posted: July 27, 2019
tl;dr: Using online marketplaces on both ends of a move can reduce your hauling costs significantly...
The process of moving isn’t fun. When I was in my college days I moved often for work and school, almost always by packing, transporting, and unpacking everything myself. I came up with my ideal method for moving: burn everything down in the old place, to get the visceral thrill of a purging bonfire, journey to the new place and buy all new stuff. Someday I wanted to be rich enough to be able to do this.
Alas, that goal still seems out of reach. Over the intervening years, however, another way of moving has arisen which can dramatically reduce the amount of physical stuff that needs to be hauled from the old place to the new place.
Step One is to downsize as much as possible, by getting rid of possessions that aren’t going to be a significant part of your life in the future. This is the process I was undergoing last summer, in preparation for the move to Arizona. Besides reducing the amount of stuff to be moved, I found it to be a wonderfully purifying and freeing exercise. I am still getting rid of stuff that we did haul to Arizona, but which is still unlikely to be used in the future. Craigslist, Goodwill, other charities, and friends are great ways to dispose of stuff that can benefit others.
Step Two is to take a harder look at the stuff you will use in the new place, such as furniture, and decide if it is worth the cost of transporting it. You’d be surprised at how little used furniture goes for on marketplaces such as Craigslist. The low market value means that it might cost more to transport it than it is actually worth, or the transport costs could be a significant fraction of what it’s worth. You may be better off by selling your furniture in your old location, and buying equivalent used furniture in the new location, or some new items if you want to upgrade.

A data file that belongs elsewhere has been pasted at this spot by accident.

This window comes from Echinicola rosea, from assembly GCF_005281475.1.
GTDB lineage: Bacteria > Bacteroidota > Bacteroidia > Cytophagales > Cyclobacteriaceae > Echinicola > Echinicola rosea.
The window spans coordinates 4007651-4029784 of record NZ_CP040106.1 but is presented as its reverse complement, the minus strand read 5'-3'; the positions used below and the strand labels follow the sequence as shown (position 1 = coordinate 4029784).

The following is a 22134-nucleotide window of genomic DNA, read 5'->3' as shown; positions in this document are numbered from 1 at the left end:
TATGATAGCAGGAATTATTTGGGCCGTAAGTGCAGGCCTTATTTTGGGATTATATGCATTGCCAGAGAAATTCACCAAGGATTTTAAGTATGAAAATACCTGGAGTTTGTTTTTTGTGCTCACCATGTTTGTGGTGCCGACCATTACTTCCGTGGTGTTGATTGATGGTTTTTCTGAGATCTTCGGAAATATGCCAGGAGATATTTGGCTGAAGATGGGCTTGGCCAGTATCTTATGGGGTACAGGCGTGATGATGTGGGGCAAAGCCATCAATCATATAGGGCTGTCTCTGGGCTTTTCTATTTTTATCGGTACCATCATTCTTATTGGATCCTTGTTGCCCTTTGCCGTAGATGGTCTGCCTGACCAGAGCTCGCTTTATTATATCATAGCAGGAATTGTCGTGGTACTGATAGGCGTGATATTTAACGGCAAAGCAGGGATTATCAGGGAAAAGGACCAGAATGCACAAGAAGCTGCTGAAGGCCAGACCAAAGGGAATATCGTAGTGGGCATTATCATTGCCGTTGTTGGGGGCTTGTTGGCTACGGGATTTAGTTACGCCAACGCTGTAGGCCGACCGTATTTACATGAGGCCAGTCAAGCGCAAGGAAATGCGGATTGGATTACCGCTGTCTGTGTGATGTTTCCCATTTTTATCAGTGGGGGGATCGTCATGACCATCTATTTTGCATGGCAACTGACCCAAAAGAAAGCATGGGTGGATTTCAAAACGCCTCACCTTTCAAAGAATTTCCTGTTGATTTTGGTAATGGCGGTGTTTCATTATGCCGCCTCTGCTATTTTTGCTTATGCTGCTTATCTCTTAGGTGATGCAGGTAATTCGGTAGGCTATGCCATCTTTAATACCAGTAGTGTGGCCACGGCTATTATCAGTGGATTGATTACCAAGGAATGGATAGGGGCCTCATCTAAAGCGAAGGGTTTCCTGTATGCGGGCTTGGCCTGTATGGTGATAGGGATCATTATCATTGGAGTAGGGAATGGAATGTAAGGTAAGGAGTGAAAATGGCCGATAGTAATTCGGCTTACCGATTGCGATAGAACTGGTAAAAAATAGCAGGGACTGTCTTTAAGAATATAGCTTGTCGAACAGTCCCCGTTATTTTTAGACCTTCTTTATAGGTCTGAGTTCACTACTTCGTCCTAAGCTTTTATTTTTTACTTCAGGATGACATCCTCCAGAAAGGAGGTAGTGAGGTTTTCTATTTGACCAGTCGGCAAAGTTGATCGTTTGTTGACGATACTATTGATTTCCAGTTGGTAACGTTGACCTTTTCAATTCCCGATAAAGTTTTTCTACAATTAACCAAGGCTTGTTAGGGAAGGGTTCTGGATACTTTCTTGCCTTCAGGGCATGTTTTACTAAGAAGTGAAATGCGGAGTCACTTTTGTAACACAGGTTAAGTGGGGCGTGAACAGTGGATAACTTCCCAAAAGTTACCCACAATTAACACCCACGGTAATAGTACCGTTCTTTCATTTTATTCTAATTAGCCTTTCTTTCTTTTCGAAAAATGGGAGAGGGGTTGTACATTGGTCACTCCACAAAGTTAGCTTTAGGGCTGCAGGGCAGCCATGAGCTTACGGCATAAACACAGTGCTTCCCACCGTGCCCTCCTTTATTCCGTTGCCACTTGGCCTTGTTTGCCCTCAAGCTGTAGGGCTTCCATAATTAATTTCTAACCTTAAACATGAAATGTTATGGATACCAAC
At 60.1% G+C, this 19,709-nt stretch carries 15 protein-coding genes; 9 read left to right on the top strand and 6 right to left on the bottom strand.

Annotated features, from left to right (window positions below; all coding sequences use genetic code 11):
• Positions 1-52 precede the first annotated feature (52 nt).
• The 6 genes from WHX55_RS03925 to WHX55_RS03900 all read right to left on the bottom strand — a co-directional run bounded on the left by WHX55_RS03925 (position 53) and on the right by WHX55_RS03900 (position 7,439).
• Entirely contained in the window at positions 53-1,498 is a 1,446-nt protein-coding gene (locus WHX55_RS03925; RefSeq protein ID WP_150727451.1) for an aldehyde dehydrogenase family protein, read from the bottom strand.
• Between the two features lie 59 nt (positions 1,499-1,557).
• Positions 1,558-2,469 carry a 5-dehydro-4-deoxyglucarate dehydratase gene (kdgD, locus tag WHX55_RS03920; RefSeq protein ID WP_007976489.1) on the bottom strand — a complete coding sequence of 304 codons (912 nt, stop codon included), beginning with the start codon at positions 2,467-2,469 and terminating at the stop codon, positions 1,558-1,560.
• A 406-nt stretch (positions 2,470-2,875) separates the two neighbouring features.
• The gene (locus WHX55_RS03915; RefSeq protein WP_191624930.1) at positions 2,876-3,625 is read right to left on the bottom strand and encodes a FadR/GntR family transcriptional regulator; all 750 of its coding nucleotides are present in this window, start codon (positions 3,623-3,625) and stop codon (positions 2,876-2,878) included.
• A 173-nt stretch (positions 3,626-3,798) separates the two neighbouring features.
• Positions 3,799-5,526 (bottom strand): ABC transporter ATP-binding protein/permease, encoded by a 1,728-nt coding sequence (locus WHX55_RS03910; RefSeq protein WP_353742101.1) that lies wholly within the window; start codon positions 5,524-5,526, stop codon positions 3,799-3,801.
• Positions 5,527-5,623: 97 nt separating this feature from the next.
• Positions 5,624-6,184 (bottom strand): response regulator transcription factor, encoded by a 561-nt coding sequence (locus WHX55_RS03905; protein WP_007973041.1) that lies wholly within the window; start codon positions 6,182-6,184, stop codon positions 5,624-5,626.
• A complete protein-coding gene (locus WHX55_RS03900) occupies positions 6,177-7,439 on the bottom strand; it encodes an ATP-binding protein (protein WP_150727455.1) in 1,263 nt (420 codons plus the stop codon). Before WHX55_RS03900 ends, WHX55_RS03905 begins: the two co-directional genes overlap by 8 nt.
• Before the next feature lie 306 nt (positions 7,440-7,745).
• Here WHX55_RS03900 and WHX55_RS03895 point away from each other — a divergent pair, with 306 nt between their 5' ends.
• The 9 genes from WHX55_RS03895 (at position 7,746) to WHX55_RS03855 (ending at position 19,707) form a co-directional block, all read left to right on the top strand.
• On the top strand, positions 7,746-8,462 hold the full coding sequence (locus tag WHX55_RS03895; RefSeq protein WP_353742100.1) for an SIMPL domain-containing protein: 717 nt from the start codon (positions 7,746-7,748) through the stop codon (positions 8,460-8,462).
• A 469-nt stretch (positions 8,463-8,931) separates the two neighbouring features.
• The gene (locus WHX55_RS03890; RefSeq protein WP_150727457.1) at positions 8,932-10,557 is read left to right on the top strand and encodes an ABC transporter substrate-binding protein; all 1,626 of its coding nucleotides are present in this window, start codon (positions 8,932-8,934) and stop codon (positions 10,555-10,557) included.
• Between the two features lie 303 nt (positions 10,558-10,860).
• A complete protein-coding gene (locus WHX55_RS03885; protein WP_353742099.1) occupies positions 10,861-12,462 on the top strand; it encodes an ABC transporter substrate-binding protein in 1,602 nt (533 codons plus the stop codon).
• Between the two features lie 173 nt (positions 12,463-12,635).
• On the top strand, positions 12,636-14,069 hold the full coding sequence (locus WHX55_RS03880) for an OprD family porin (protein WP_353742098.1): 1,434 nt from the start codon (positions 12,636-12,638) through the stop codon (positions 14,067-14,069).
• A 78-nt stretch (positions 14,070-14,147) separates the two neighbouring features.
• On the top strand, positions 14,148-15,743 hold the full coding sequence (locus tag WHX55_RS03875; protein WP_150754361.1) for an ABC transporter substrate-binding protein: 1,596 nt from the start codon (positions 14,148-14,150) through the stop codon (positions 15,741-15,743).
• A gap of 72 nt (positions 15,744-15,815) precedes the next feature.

So as the move got closer I became more aggressive in what I sold and gave away. I got rid of all the bulky items in our basement by pricing them very aggressively on Craigslist while fully disclosing that I expected the buyers to remove and haul the items away themselves. We had a huge air hockey table that, when it was delivered new, barely made it down the narrow stairs with a 90 degree turn at the bottom and into the basement. I knew it was going to be nearly impossible to get it out. I priced it really low and got an eager buyer, a dad with two teenage kids. They were less convinced that they had gotten a steal after they finally managed to get it upstairs. I sold my stationary bike, with its heavy flywheel and steel frame, for a pittance to two muscular women, who overcame gravity and the confined stairway to get it out of the basement.
Step Three, when you get to your new place, is to switch from a seller to a buyer on Craigslist. All those lowball prices you were getting as a seller in your old location now work to your advantage as a buyer in your new location. If you are a little patient and able to jump on new bargain-priced listings when they appear, you can pick up some great deals. Often these bargains are being offered by people like you used to be: folks about to move who are just trying to get rid of stuff quickly instead of burdening themselves with the cost and hassle of moving it.
This isn’t quite the ideal move I thought up in my youthful years, as there is no bonfire involved, but it’s a practical substitute. To minimize moving costs and hassles, sell your non-sentimental items on online marketplaces in your old location, transport yourself and your sales proceeds to the new location, and then use the online marketplaces to buy equivalent replacements.